Nick Knacks

Nick Knacks: MLB Introduces “Players Weekend” to Start Making Baseball Fun Again

Courtesy of Erik DrostCleveland Indians shortstop Francisco Lindor took the opportunity to wear his nickname, "Mr. Smile," on his back during MLB's first annual "Players Weekend."

The Little League World Series (LLWS) wrapped up in Williamsport, Pennsylvania, Aug. 27, and Major League Baseball commemorated its ending with its inaugural “Players Weekend.” This past weekend – and this past weekend only – players were able to wear nicknames on specially designed jerseys, wear uniquely colored spikes and simply have a good time in the heat of pennant races. The idea to have the weekend line up with the end of the LLWS was to show that “the journey from the youth leagues to the major leagues is one that players don’t take alone,” according to MLB Commissioner Rob Manfred.

Some players got creative with their nicknames. Cubs pitcher Carl Edwards, Jr., had “Carl’s Jr.,” displayed on his back, while Cleveland Indians shortstop Francisco Lindor wore his clubhouse nickname, “Mr. Smile,” in honor of his iconic smile.

Each uniform had a patch on the sleeve so players could pay tribute to someone who has played a pivotal role in their lives and careers, which allowed the weekend to be more about showcasing the players’ personalities away from the diamond.

The time until playoffs is fleeting, and the relaxed weekend was the perfect opportunity for players to momentarily forget that, have a good time and feel like kids again.

Former Cleveland Indians pitcher and Hall of Famer Bob Lemon once said, “Baseball was made for kids. Grown-ups only screw it up.” I couldn’t agree more.

While I don’t watch the LLWS, I love the premise behind it. Kids playing baseball against kids from different countries. It allows people to forget about what’s going on in the world for a few weeks while watching some good, fun baseball.

One of my favorite stories from this year’s LLWS was about two kids – one from South Dakota and the other from the Dominican Republic. They met one day during the tournament and found they didn’t speak the same language. So, they pulled out their cell phones and started having a conversation through Google Translate.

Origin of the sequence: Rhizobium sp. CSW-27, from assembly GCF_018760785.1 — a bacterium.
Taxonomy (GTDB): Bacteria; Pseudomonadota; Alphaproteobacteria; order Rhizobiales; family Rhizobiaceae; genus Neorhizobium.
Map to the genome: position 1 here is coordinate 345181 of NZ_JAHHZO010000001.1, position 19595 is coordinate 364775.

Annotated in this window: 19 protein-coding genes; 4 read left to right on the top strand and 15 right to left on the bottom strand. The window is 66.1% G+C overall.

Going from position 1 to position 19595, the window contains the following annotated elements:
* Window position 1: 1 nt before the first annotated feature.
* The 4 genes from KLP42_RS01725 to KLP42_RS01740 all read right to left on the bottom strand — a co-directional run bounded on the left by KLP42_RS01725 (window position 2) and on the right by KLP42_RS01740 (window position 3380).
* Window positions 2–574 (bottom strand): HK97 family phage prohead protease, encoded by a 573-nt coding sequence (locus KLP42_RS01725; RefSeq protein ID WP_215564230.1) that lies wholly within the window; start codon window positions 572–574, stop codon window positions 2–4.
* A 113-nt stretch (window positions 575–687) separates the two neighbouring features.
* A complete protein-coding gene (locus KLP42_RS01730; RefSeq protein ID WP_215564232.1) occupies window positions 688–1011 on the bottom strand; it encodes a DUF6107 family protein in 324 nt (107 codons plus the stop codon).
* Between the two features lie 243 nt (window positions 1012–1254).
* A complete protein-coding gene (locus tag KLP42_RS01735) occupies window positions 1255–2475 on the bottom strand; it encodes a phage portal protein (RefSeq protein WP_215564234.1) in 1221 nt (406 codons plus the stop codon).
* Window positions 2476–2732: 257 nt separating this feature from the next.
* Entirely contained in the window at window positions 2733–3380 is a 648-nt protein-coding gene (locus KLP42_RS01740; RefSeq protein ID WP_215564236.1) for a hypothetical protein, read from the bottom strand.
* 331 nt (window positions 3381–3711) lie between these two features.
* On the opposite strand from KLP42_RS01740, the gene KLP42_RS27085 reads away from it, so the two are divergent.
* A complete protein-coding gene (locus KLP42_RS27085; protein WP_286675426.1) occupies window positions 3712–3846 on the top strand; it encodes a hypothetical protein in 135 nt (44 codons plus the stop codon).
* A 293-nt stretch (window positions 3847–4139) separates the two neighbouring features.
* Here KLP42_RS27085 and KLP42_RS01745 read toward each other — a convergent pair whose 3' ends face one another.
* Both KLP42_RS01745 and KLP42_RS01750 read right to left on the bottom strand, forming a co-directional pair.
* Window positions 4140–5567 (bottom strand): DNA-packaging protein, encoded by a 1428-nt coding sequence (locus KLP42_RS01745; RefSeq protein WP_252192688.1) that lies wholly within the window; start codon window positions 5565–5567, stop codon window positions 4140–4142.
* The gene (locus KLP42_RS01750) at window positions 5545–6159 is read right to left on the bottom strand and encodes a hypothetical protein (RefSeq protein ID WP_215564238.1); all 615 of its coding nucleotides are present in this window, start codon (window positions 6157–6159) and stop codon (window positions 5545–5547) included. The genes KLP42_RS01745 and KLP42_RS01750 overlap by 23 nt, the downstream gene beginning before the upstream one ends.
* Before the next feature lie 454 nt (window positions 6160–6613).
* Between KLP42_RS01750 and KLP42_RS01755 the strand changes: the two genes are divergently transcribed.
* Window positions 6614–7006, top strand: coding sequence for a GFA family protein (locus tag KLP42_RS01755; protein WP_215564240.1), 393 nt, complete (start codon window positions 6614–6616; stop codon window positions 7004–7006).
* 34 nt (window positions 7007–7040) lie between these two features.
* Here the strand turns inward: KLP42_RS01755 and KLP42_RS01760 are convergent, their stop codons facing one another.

That’s what makes baseball great. Players come from all different cultures and speak different languages, yet they all know about throwing and hitting a small, white ball across a diamond.

Even when players make it to the MLB, they still laugh and joke on the field. I can’t count how many times I’ve seen Cubs first baseman Anthony Rizzo and a runner on first base having a conversation while a pitch is being thrown. Or how many times Texas Rangers third baseman Adrian Beltre exaggerates a simple play to make the dugout laugh.

Every year, my hometown of Dwight, Ill. holds an all-star baseball tournament at which I’ve umpired for the last five years. The tournament has three levels: pinto (7-8 years old), mustang (9-10 years old) and bronco (11-12 years old). Every year, it amazes me how much fun the kids have. They take one weekend out of their summer – which usually ends up being the hottest weekend of the year – just to play baseball.

Most of the kids don’t know each other. But no matter the outcome, they line up at home plate, shake hands and tell each other “good game.”

I wish MLB would have more than one “Players Weekend” each year because it lets players who are making millions of dollars feel like kids again and have fun.
Most of all, though, it makes baseball fun again. After all, what’s more entertaining than watching grown men play a kid’s game?

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